The title of my essay “EU Agrees to Take Non-Dangerous Gitmo Prisoners. Maybe. Some Day.” is deservedly snarky. The substance, though, is this: These objections illustrate the complexity of the situation. While there is almost universal agreement that locking up accused terrorists indefinitely without due process is unacceptable, it’s also the case that no democratic […]

Europe’s Obama Love Put to Test

There’s plenty of anecdotal evidence that Europe is excited about the possibilities of the Obama presidency and that the anti-American tensions of the Bush era are fading. But, I ask at New Atlanticist, “Will Europe’s Obama Love Last?” There’s no doubt the Bush administration rubbed Europe the wrong way. Partly, this was a matter of […]

Euro Proves Currency Not Panacea

In a New Atlanticist piece, “Euro’s Soft Underbelly Exposed by Financial Crisis,” I discuss the down side of a unified European currency — especially one that comes with outsized expectations in undersized economies.

America and the World After Bush: Diplomacy and Security

Barack Obama has been president for more than 24 hours now.  America is once again beloved by one and all.  Hubris and overreach are things of the past, as the inmates of Gitmo have been freed and the troops are all home from Iraq, participating in rebuilding the infrastructure at home.   Or, certainly, change is […]

Tony Blankley: Bring Back the Draft

Tony Blankley, former press secretary to Newt Gingrich and editorial page editor of the Washington Times, has a new book out that, among other things, argues for reinstatement of the military draft.  Unlike liberals like Charlie Rangel or even centrist Phil Carter, he doesn’t do so on the basis of “fairness” or spreading the burden […]

2008 Predictions Scorecard (James Joyner)

As 2008 winds to an end, it’ll soon be time for the OTB staff to post its predictions for the coming year.   First, though, is the painful look back at our predictions for 2008. Predictions that came to pass The Republicans will eventually nominate someone, pundit chatter about a divided base notwithstanding. “Ron Paul won’t […]

Pulling Out: Debating Middle East Disengagement (Neg. Rebuttal)

Since this is my last entry in the debate, I’d like to thank Bernard Finel for what I think has been an excellent, interesting, and informative debate. I’ve accomplished what I set out to do when I was moved to propose this debate: I’ve established that complete disengagement with the Middle East (the resolution of […]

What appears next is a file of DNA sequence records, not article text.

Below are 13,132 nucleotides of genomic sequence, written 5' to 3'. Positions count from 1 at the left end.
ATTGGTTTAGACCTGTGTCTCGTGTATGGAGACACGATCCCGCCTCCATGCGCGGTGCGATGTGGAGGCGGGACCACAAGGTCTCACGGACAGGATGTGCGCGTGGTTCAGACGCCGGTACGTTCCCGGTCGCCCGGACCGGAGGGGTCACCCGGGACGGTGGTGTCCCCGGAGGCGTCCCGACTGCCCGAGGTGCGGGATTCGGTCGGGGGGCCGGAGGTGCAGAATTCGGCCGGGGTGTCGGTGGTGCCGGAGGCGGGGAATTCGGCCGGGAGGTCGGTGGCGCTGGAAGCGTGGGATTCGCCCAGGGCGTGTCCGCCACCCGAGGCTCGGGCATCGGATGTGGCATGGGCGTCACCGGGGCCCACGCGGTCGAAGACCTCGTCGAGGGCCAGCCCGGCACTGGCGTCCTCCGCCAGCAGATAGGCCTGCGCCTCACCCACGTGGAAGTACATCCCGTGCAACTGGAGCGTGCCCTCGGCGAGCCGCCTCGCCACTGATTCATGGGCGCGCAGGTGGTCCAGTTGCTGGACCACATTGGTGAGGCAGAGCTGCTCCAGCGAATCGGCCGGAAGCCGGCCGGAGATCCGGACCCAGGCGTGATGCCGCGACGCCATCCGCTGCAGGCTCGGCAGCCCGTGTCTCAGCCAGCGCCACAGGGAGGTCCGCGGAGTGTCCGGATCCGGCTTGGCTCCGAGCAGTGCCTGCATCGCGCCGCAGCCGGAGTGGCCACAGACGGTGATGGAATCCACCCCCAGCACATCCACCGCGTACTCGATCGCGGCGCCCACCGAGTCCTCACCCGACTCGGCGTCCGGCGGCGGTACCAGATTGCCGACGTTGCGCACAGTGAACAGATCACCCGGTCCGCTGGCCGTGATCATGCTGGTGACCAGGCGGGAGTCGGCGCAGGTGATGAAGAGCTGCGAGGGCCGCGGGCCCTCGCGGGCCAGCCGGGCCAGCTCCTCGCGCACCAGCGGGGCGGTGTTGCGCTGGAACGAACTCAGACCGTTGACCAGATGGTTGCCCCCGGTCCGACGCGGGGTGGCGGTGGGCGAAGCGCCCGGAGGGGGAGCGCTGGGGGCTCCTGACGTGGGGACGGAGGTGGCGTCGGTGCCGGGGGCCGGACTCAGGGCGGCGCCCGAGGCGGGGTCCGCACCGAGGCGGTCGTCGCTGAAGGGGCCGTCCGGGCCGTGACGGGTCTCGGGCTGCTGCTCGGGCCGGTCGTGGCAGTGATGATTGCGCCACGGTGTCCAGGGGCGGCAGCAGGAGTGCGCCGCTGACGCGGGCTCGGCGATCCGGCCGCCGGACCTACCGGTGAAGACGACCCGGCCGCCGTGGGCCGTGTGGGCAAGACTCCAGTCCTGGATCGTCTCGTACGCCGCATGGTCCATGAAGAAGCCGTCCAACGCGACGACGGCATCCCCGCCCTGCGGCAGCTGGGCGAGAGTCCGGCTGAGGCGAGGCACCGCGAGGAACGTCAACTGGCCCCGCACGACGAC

Foreign Policy Blogging

Over at New Atlanticist, I’ve written several foreign policy-related posts. Fighting Poverty with Profit looks at a persuasive editorial calling for a radical new approach to development aid. Poland Slashes Early Retirement Benefits notes the irony that Poland, a country which lived under Communism for decades and freed itself thanks, in large part, to an […]

Pulling Out: Debating Middle East Disengagement (Aff. Cross)

Question 1 (Finel): You write: “I believe the evidence speaks clearly: the increased U. S. engagement in the region has overall been a stabilizing force.” What is the precise benefit to the United States of this increased stability? Are American interests in the region more or less secure today as a result? Or is this […]

Pulling Out: Debating Middle East Disengagement (Neg. Cross)

Question 1: What evidence do you have that reducing our “footprint” and “fingerprint” will result in a reduction of radicalism in the Middle East? BERNARD FINEL: Obviously, it is impossible to prove a hypothetical, so there is no direct evidence to support my contention that reducing our visibility will reduce radicalism. Indeed, I don’t think […]

New at New Atlanticist

After a three month experiment and some discussions with regular readers, we’ve decided to suspend operations on the Atlantic Council’s breaking news blog, Atlantic Update, and to consolidate it into New Atlanticist.  The result, I hope, will be one, livelier blog that becomes a hub of discussion about transatlantic issues. While I’d still prefer that […]

Obama and Europe

Will Barack Obama quickly repair our relations with our European allies? Robert Kaplan and Matt Yglesias are sure he will but Alex Massie isn’t so sure.  Dan Drezner thinks Alex too pessimistic. In, “Will Obama Fix Transatlantic Relations?,” I argue that Obama will be much less of a departure than most seem to think, both […]

Obama’s Foreign Policy Priorities